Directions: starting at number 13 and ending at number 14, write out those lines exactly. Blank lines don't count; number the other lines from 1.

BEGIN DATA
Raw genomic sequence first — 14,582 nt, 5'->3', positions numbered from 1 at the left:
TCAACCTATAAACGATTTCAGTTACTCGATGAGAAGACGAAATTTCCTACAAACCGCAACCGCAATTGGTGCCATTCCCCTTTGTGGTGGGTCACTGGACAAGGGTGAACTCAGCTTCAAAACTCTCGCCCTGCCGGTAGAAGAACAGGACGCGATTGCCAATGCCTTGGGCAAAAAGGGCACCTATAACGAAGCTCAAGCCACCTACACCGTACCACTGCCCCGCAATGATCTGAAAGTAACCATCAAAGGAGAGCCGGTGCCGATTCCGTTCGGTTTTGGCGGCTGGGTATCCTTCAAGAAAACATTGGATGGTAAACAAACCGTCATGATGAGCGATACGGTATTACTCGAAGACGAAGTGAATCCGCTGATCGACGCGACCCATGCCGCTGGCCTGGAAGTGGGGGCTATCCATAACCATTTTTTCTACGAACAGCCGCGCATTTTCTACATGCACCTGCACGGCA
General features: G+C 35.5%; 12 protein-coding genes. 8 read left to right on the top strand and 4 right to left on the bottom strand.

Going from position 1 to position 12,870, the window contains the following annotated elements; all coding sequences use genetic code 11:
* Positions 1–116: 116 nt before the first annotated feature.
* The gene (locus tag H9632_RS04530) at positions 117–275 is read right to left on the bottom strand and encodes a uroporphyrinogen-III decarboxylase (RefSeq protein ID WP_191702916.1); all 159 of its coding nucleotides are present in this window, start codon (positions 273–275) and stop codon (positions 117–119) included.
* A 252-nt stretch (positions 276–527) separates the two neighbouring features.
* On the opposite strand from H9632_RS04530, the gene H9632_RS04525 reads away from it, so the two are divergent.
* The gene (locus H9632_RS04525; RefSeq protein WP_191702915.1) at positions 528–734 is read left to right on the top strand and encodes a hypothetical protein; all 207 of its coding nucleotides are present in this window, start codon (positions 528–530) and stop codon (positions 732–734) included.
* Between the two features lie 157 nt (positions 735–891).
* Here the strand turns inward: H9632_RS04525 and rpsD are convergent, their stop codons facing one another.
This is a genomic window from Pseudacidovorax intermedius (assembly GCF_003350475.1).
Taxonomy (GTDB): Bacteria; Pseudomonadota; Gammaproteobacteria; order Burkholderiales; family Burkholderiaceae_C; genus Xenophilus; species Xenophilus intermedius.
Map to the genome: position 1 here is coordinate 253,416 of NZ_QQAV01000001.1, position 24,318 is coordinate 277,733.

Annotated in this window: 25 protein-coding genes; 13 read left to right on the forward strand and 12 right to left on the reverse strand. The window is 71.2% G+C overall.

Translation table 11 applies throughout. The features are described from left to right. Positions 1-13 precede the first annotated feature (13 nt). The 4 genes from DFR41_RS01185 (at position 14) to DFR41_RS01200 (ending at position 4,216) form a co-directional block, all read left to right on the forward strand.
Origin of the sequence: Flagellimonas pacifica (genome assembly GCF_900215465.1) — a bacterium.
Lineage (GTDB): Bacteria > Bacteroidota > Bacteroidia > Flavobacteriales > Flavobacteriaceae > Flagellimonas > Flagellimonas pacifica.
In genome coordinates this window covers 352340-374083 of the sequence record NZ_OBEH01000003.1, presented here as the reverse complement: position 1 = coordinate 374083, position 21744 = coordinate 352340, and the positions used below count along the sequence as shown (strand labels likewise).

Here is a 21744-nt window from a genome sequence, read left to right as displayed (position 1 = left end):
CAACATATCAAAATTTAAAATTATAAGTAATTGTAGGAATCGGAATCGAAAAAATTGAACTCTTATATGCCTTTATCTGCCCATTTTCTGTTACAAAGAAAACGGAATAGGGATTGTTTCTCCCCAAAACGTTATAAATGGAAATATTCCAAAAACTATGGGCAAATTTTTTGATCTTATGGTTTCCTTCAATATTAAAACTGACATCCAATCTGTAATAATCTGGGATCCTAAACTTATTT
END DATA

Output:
Taxonomy (GTDB): Bacteria; Pseudomonadota; Gammaproteobacteria; order Burkholderiales; family Burkholderiaceae_C; genus Xenophilus; species Xenophilus intermedius.
Map to the genome: position 1 here is coordinate 253,416 of NZ_QQAV01000001.1, position 24,318 is coordinate 277,733.